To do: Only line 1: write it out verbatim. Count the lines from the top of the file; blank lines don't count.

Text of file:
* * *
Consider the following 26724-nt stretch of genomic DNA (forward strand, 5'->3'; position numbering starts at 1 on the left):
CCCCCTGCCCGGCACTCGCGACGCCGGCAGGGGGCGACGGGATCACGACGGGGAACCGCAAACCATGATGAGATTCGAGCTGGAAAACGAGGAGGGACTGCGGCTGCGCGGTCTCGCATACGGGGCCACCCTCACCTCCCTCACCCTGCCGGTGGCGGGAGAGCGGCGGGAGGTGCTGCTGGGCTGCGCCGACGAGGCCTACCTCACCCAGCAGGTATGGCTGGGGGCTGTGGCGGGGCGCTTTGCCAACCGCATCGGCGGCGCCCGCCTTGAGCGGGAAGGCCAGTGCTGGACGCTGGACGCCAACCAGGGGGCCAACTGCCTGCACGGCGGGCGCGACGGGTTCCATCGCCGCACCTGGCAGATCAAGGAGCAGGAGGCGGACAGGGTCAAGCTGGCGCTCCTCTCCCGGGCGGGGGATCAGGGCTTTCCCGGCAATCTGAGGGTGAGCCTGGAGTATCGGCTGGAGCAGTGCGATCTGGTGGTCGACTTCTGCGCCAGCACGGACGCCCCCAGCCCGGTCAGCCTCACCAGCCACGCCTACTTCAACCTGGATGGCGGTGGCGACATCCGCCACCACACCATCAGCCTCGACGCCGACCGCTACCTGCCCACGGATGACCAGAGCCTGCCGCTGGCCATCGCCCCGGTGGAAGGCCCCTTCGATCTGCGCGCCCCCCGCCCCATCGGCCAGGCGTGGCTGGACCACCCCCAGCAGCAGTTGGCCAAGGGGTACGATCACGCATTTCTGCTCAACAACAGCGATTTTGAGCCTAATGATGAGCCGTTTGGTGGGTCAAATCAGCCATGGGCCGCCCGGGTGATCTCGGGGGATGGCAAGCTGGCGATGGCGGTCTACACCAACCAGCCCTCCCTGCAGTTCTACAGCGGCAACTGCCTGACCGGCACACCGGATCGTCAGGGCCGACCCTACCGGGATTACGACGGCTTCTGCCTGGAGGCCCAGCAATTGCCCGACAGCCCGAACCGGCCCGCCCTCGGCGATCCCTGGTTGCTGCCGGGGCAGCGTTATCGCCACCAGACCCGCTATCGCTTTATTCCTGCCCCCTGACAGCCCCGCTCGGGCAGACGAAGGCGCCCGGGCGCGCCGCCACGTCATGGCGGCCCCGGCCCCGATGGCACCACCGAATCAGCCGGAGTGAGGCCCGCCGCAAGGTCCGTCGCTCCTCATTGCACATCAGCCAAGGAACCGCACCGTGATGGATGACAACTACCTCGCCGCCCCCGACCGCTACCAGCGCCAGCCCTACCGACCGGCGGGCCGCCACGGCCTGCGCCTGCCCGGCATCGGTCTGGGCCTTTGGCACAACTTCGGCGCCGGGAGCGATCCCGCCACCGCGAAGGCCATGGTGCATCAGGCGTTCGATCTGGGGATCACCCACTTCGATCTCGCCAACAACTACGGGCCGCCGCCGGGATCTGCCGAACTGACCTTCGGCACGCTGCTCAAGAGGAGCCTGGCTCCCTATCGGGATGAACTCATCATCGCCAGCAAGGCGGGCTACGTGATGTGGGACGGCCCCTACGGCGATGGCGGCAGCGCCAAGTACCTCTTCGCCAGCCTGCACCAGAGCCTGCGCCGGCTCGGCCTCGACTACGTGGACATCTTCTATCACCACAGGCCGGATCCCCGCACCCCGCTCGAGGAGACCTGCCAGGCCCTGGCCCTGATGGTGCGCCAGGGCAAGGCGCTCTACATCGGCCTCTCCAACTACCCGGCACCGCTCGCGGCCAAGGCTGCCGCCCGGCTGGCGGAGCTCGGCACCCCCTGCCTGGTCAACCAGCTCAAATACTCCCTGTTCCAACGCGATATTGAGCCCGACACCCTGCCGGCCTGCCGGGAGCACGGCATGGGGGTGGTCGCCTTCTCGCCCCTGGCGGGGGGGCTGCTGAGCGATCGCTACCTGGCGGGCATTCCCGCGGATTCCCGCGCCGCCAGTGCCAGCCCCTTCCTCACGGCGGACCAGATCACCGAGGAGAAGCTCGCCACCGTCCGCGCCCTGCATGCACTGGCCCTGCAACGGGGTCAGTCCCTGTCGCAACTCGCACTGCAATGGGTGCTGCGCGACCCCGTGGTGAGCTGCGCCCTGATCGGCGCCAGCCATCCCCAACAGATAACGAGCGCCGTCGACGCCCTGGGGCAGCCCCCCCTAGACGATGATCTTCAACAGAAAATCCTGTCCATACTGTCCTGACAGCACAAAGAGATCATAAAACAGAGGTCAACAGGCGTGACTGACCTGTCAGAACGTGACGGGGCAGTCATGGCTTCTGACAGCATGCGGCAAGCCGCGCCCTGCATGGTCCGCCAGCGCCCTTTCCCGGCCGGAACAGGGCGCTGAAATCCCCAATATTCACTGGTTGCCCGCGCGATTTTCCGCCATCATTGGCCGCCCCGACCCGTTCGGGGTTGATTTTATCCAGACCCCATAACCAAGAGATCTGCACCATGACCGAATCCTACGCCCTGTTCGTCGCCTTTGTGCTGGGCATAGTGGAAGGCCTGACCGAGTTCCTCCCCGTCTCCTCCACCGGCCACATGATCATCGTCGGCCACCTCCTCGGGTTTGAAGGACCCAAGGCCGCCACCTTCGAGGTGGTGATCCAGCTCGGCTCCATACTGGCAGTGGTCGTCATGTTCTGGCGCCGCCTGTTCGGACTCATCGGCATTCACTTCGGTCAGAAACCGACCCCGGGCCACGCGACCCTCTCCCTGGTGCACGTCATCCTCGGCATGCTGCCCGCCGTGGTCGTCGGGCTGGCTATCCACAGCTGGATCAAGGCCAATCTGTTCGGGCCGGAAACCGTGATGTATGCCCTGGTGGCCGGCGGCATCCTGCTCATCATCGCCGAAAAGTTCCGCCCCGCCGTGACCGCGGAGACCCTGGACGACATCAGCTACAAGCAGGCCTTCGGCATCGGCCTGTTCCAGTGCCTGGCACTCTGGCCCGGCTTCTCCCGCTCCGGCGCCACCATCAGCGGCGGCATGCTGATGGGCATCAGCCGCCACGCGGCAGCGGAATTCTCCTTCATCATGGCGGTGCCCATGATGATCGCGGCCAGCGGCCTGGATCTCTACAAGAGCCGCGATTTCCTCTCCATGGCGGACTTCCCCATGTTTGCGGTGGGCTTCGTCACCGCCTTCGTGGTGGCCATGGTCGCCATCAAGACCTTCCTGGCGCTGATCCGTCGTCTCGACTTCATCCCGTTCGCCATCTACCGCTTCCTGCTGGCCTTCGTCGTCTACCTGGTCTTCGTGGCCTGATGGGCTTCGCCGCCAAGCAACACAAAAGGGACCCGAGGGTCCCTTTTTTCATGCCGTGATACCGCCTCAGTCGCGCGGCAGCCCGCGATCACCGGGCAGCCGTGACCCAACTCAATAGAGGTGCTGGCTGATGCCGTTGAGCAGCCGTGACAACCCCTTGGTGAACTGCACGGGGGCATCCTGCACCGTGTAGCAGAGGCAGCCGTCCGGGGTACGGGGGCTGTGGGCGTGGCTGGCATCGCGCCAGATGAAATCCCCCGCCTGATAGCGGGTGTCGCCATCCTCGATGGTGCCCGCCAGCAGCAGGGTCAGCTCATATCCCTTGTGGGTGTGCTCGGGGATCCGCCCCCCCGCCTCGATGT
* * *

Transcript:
Consider the following 26724-nt stretch of genomic DNA (forward strand, 5'->3'; position numbering starts at 1 on the left):